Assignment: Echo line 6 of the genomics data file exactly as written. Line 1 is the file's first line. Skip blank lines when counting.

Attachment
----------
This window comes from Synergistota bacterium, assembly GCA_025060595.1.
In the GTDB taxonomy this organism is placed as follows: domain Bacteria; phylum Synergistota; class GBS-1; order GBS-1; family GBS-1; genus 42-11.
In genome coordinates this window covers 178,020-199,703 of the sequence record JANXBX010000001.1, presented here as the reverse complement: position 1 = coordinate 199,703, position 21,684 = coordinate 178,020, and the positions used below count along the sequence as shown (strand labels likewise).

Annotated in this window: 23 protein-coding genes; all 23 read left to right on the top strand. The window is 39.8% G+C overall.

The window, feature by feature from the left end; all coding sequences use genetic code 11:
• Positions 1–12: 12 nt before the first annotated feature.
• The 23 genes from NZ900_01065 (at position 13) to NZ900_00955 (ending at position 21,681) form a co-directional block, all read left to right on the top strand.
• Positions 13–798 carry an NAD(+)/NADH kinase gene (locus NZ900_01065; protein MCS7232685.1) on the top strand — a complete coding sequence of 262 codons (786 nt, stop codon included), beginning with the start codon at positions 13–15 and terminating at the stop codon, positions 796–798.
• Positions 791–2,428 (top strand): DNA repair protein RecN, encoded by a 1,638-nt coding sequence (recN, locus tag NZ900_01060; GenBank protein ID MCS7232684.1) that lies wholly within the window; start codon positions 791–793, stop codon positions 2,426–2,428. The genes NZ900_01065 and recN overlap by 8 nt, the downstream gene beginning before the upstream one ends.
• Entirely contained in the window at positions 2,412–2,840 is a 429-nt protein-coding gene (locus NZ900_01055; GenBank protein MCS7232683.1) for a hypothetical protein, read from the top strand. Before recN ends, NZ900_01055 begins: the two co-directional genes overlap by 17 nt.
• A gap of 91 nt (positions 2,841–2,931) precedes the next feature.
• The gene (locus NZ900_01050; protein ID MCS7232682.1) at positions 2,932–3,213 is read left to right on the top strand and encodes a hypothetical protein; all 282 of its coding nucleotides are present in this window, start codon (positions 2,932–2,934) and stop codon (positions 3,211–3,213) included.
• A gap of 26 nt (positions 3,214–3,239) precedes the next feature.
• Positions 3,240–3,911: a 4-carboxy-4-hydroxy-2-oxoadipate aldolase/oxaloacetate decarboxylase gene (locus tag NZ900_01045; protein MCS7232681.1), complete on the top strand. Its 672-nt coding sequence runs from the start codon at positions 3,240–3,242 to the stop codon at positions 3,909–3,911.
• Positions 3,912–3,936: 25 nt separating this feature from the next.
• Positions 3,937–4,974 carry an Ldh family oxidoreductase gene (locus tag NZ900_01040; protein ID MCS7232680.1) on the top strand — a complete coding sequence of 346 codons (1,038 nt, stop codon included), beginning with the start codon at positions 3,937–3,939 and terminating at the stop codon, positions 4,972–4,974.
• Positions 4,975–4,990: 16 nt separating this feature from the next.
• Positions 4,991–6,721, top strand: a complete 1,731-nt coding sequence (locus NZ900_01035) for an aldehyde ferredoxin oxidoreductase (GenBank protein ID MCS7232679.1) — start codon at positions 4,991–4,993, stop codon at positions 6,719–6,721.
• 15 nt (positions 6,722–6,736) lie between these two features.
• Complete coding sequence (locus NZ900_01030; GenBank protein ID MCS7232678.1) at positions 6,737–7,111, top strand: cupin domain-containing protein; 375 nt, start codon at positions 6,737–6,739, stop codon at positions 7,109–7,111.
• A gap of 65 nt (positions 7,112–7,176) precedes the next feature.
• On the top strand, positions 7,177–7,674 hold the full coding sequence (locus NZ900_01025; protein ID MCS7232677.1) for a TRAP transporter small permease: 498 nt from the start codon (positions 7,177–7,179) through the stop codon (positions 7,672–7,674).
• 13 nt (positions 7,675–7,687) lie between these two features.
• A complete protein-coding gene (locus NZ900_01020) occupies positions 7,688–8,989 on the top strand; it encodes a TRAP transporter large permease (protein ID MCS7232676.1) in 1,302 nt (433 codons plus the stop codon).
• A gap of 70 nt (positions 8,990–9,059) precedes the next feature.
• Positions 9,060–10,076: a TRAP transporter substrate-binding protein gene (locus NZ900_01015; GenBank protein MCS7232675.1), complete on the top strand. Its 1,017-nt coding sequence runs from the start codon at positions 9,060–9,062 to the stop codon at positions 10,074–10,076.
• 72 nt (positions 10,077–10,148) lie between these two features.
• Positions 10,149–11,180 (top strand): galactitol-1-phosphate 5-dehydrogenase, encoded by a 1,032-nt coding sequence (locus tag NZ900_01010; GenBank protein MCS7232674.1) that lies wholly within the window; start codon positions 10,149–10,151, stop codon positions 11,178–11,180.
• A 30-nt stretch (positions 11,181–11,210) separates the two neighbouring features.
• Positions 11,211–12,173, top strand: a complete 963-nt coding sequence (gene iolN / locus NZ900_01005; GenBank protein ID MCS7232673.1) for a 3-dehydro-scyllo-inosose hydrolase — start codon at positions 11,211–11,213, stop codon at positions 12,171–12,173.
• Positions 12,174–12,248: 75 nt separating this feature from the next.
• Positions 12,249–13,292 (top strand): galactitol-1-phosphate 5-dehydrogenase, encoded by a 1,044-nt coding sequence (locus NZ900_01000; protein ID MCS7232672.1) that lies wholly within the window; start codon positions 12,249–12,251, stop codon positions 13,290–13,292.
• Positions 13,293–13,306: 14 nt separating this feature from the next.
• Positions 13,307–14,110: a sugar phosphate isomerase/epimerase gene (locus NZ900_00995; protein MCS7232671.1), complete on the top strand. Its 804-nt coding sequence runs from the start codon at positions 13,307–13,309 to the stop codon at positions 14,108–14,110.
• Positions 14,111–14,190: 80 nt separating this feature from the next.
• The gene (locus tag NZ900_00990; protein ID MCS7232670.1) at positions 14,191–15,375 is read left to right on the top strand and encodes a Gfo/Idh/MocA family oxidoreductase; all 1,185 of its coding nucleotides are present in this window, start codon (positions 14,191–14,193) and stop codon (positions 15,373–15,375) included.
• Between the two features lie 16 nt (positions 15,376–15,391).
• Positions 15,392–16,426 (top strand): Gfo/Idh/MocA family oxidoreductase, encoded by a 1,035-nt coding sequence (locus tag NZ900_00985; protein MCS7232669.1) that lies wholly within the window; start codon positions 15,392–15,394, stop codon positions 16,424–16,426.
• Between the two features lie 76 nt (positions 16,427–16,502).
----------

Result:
• Positions 1–12: 12 nt before the first annotated feature.